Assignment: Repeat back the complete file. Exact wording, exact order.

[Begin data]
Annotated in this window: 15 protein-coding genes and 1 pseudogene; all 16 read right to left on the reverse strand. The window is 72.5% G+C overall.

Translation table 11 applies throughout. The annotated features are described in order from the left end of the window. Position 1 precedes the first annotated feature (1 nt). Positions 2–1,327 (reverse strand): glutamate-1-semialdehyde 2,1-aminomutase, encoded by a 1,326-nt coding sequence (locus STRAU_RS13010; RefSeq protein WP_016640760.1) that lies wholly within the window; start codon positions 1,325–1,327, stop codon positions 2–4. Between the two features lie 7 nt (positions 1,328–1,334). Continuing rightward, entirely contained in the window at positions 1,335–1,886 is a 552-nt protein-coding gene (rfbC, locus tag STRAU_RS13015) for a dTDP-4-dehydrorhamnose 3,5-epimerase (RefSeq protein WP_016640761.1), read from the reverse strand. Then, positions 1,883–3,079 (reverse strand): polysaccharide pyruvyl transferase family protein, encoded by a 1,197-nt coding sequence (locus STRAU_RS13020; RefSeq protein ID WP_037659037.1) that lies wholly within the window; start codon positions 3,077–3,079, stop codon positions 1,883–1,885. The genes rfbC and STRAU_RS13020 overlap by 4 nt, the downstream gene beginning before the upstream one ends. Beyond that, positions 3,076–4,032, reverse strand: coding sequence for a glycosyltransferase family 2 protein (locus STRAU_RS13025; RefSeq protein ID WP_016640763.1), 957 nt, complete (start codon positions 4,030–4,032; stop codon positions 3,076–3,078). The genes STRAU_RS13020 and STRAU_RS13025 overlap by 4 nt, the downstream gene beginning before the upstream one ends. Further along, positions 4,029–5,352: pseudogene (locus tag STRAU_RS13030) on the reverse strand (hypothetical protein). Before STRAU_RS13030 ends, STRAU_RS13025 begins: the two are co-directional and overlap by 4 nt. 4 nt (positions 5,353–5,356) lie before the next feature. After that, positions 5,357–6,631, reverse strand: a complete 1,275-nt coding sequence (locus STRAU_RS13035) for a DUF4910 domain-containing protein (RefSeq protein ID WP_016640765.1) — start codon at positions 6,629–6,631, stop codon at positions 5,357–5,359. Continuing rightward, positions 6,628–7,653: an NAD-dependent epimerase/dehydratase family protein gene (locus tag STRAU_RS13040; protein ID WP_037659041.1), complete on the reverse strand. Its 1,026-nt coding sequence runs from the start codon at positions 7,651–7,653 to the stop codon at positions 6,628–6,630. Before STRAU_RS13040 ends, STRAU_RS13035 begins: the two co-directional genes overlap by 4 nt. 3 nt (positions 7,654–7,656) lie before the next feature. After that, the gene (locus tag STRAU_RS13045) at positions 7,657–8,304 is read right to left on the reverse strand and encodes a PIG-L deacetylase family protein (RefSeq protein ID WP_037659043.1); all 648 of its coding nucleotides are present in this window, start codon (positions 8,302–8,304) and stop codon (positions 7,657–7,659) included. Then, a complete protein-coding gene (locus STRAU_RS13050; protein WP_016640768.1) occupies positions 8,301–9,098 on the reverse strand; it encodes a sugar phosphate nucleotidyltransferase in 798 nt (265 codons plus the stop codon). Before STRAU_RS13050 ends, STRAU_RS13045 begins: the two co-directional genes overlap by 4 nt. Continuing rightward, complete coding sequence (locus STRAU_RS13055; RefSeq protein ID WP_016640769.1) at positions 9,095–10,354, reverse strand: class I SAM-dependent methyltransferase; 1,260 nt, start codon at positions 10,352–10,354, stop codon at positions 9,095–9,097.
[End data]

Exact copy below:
Annotated in this window: 15 protein-coding genes and 1 pseudogene; all 16 read right to left on the reverse strand. The window is 72.5% G+C overall.

Translation table 11 applies throughout. The annotated features are described in order from the left end of the window. Position 1 precedes the first annotated feature (1 nt). Positions 2–1,327 (reverse strand): glutamate-1-semialdehyde 2,1-aminomutase, encoded by a 1,326-nt coding sequence (locus STRAU_RS13010; RefSeq protein WP_016640760.1) that lies wholly within the window; start codon positions 1,325–1,327, stop codon positions 2–4. Between the two features lie 7 nt (positions 1,328–1,334). Continuing rightward, entirely contained in the window at positions 1,335–1,886 is a 552-nt protein-coding gene (rfbC, locus tag STRAU_RS13015) for a dTDP-4-dehydrorhamnose 3,5-epimerase (RefSeq protein WP_016640761.1), read from the reverse strand. Then, positions 1,883–3,079 (reverse strand): polysaccharide pyruvyl transferase family protein, encoded by a 1,197-nt coding sequence (locus STRAU_RS13020; RefSeq protein ID WP_037659037.1) that lies wholly within the window; start codon positions 3,077–3,079, stop codon positions 1,883–1,885. The genes rfbC and STRAU_RS13020 overlap by 4 nt, the downstream gene beginning before the upstream one ends. Beyond that, positions 3,076–4,032, reverse strand: coding sequence for a glycosyltransferase family 2 protein (locus STRAU_RS13025; RefSeq protein ID WP_016640763.1), 957 nt, complete (start codon positions 4,030–4,032; stop codon positions 3,076–3,078). The genes STRAU_RS13020 and STRAU_RS13025 overlap by 4 nt, the downstream gene beginning before the upstream one ends. Further along, positions 4,029–5,352: pseudogene (locus tag STRAU_RS13030) on the reverse strand (hypothetical protein). Before STRAU_RS13030 ends, STRAU_RS13025 begins: the two are co-directional and overlap by 4 nt. 4 nt (positions 5,353–5,356) lie before the next feature. After that, positions 5,357–6,631, reverse strand: a complete 1,275-nt coding sequence (locus STRAU_RS13035) for a DUF4910 domain-containing protein (RefSeq protein ID WP_016640765.1) — start codon at positions 6,629–6,631, stop codon at positions 5,357–5,359. Continuing rightward, positions 6,628–7,653: an NAD-dependent epimerase/dehydratase family protein gene (locus tag STRAU_RS13040; protein ID WP_037659041.1), complete on the reverse strand. Its 1,026-nt coding sequence runs from the start codon at positions 7,651–7,653 to the stop codon at positions 6,628–6,630. Before STRAU_RS13040 ends, STRAU_RS13035 begins: the two co-directional genes overlap by 4 nt. 3 nt (positions 7,654–7,656) lie before the next feature. After that, the gene (locus tag STRAU_RS13045) at positions 7,657–8,304 is read right to left on the reverse strand and encodes a PIG-L deacetylase family protein (RefSeq protein ID WP_037659043.1); all 648 of its coding nucleotides are present in this window, start codon (positions 8,302–8,304) and stop codon (positions 7,657–7,659) included. Then, a complete protein-coding gene (locus STRAU_RS13050; protein WP_016640768.1) occupies positions 8,301–9,098 on the reverse strand; it encodes a sugar phosphate nucleotidyltransferase in 798 nt (265 codons plus the stop codon). Before STRAU_RS13050 ends, STRAU_RS13045 begins: the two co-directional genes overlap by 4 nt. Continuing rightward, complete coding sequence (locus STRAU_RS13055; RefSeq protein ID WP_016640769.1) at positions 9,095–10,354, reverse strand: class I SAM-dependent methyltransferase; 1,260 nt, start codon at positions 10,352–10,354, stop codon at positions 9,095–9,097.